Minnesota-made whiskey, weird U.K. commercials: A-List 11.29-12.5

Anhauser Busch

Anhauser Busch

This week's top events include a wintertime Ferris wheel ride, a free screening of Elf, and a whiskey-release party. Come take a look.




Betty Danger’s Winter Wonderland

Betty Danger’s Country Club

Most of the time, carnival rides are best experienced during the summer. Betty Danger’s infamous Ferris wheel is an exception. During the winter months, the northeast Minneapolis bar, restaurant, and mini-golf course decks its ride with holiday cheer. For what’s been dubbed a “vertical sleigh ride,” folks will be able to hop into a booth. Not only will people be treated to views of the city and the river, Betty Danger’s rooftop will be festooned with vintage decorations and lights. Ticket prices score you a seat in your own Ferris wheel bucket, a hot chocolate or cider, and a warm blanket. Spike your drink for an extra $3. 6 to 9 p.m. Wednesdays through Sundays. $8-$11. 2501 Marshall St. NE, Minneapolis; 612-315-4997. Through February 3, 2018 —Jessica Armbruster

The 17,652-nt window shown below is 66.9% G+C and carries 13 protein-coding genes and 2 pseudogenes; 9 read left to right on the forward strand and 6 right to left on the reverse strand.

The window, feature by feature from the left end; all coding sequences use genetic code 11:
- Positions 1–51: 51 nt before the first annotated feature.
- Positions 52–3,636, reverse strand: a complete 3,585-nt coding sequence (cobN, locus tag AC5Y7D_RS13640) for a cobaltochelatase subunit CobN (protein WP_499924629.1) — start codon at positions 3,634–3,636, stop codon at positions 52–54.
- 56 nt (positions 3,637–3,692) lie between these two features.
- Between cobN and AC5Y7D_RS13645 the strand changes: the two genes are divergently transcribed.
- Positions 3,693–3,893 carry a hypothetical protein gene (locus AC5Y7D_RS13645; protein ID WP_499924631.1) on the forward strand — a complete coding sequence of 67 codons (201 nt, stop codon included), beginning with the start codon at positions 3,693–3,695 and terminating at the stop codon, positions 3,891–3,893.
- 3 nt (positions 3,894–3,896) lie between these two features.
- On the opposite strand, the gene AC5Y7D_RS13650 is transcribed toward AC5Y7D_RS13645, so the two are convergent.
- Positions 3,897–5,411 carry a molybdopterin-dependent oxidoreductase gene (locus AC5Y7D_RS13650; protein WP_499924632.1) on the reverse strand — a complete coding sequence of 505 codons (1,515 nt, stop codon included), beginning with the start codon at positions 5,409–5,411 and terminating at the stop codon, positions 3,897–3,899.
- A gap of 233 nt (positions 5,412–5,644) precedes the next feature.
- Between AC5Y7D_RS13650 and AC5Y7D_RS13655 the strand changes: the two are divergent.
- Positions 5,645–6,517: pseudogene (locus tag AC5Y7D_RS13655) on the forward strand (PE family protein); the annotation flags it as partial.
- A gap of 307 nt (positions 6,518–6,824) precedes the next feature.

JR Brow

Rick Bronson’s House of Comedy

JR Brow is a standup comedian and musician who is now an author after having just penned a book. “It’s about my career, and basically what got me to where I am and where I’m going now,” he says. “Basically, it’s a book of advice for others who want to go down this road. It’s calledQuit, which you can’t, and that’s the irony behind the name.” For years Brow, as part of his act, would hilariously demonstrate how many songs are quite similar. These days, he’s up to something new. “I started thinking how cool it would be to auto-tune comedy,” he says, “because every musician and singer has an auto-tune pedal.” He’s posted a sampling on his website. “It’s the very first comedy video on YouTube,” he insists. “I made sure of that. So if you see anyone else doing that they’re a hack.” 16+; 21+ later shows. 7:30 p.m. Wednesday through Friday; 9:45 p.m. Friday; 7 p.m. Saturday and Sunday; 9:30 p.m. Saturday. $16-$42.95. 408 E. Broadway, Mall of America, Bloomington; 952-858-8558. Through Sunday —P.F. Wilson